Let me heap some praise on one of the greatest films every made. Yes it's been praised. Yes it was nominated for awards (won Academy Award for best screenplay--duh. Was not nominated for best film--a tragedy).
Jim Carrey's finest performance to date.
Two strangers on the beach.
Meet Joel, a sad introverted loser who flakes out on work one day to catch a train to Montauk to walk on the winter beach and poke sticks in the stand. While there he sees a girl with bright blue hair who appears to be doing the exact same thing as him. He turns his back on her and chides himself for being too cowardice to introduce himself to a woman. Joel and the blue-haired girl end up at the same diner (separately) where they see each other again, only to share a minimal gesture of recognition while she pours rum into her coffee. Next he's on the train home, reflecting on the failure of his life all while sketching the blue-haired girl who is now sitting a few rows ahead of him on the train. Finally the girl gets up the courage to make an introduction. She says her name is Clementine and asks him not to make the same joke everyone else makes. Joel is confused. She says, "You know the song, 'ol my darlin Clementine.' Joel says he's never heard that song (which is this guy born under a rock?). Joel offers Clementine a ride home, which she quickly accepts and then asks him to come upstairs for a drink. They're hitting it off. They go for a walk on the ice and look at the stars and stay up all night. Clementine asks if she can stay at his place and runs upstairs to her apartment to grab a toothbrush.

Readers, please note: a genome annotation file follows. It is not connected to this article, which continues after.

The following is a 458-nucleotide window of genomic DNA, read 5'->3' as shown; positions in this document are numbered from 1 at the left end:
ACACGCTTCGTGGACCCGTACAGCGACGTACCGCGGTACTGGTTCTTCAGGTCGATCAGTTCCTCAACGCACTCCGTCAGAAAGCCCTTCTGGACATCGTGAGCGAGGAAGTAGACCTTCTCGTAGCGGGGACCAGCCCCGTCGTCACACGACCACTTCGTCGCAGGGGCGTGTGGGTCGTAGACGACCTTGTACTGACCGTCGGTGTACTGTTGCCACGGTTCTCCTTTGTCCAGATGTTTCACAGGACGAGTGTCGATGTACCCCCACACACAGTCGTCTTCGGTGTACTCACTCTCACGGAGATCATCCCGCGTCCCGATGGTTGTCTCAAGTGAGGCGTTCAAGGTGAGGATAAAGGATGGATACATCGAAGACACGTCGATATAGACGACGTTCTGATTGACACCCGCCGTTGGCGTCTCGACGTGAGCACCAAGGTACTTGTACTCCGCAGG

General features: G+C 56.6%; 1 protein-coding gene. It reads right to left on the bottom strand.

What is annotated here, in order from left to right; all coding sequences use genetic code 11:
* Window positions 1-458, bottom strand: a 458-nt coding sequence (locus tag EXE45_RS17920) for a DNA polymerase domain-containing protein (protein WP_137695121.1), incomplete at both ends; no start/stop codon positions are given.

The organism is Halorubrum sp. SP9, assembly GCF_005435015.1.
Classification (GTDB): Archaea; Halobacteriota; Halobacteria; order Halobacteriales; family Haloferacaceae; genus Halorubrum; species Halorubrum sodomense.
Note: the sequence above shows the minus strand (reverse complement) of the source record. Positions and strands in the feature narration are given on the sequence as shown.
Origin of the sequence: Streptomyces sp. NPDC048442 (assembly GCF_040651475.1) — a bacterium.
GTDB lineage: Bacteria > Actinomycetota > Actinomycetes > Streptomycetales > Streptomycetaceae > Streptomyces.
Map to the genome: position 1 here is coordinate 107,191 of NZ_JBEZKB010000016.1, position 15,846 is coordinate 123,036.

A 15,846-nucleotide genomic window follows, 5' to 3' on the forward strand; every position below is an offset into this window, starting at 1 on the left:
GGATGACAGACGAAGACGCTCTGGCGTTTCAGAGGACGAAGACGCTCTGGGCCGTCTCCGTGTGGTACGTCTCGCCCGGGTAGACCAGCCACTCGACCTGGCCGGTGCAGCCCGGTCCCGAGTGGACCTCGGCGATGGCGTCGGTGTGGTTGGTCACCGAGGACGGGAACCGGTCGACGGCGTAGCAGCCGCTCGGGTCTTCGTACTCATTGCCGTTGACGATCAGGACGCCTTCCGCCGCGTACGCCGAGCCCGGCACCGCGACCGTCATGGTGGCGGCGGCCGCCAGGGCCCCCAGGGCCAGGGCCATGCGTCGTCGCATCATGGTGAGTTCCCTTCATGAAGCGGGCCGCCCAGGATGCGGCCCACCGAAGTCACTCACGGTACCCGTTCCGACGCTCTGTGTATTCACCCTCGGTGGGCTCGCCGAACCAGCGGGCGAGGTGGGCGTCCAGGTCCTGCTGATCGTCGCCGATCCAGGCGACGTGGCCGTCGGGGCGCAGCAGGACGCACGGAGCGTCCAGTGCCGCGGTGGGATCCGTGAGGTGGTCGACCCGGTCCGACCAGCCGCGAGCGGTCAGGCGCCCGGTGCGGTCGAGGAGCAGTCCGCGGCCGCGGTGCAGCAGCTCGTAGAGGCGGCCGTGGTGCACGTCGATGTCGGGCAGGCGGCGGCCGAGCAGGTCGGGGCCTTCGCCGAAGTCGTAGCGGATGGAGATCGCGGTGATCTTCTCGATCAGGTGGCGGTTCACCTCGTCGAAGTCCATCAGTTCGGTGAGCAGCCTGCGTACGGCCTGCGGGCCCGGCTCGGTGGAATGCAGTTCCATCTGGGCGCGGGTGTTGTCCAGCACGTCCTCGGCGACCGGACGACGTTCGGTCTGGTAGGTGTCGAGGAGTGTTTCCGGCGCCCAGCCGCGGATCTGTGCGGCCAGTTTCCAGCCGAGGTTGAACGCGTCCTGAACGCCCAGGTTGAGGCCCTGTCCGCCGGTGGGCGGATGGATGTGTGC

While waiting for Clementine to return a man knocks on Joel's window.
"Can I help you?" the man asks Joel, who's sitting patiently in the driver's seat of his car.
"Excuse me?" Joel asks, confused.
"Why are you here?" the man (played by Frodo) asks and then walks away.
Joel is sobbing in his car at what appears to be a later date and we're not sure why. Something has gone horribly wrong and we can't help but think it has something to do with Clementine.
Later Joel is telling his friends how he ran into Clementine and she acted like she'd never met him. And there was this guy with her, this young guy.
* SPOILER WARNING *
It turns out, the impulsive Clementine has employed the services of a company called Lacuna which offers a cutting edge service where they can erase people, places, and things from your memory (at your request).
Clementine has erased Joel from her memory.
Unable to go on with the sadness that Clementine no longer remembers him, Joel decides he'd like to have the procedure done as well.
The rest of the film we are inside the surreal wonderscape of Joel's head as Lacuna, Inc erases memories, faces, and yes, Clementine, from his head. Joel is forced to experience each moment (starting with the most recent, the breakup) with Clementine and then, as if God has shut off the lights, the scene fades to black and Joel is transported to the previous memory and the one before that, until he's back to the day they met.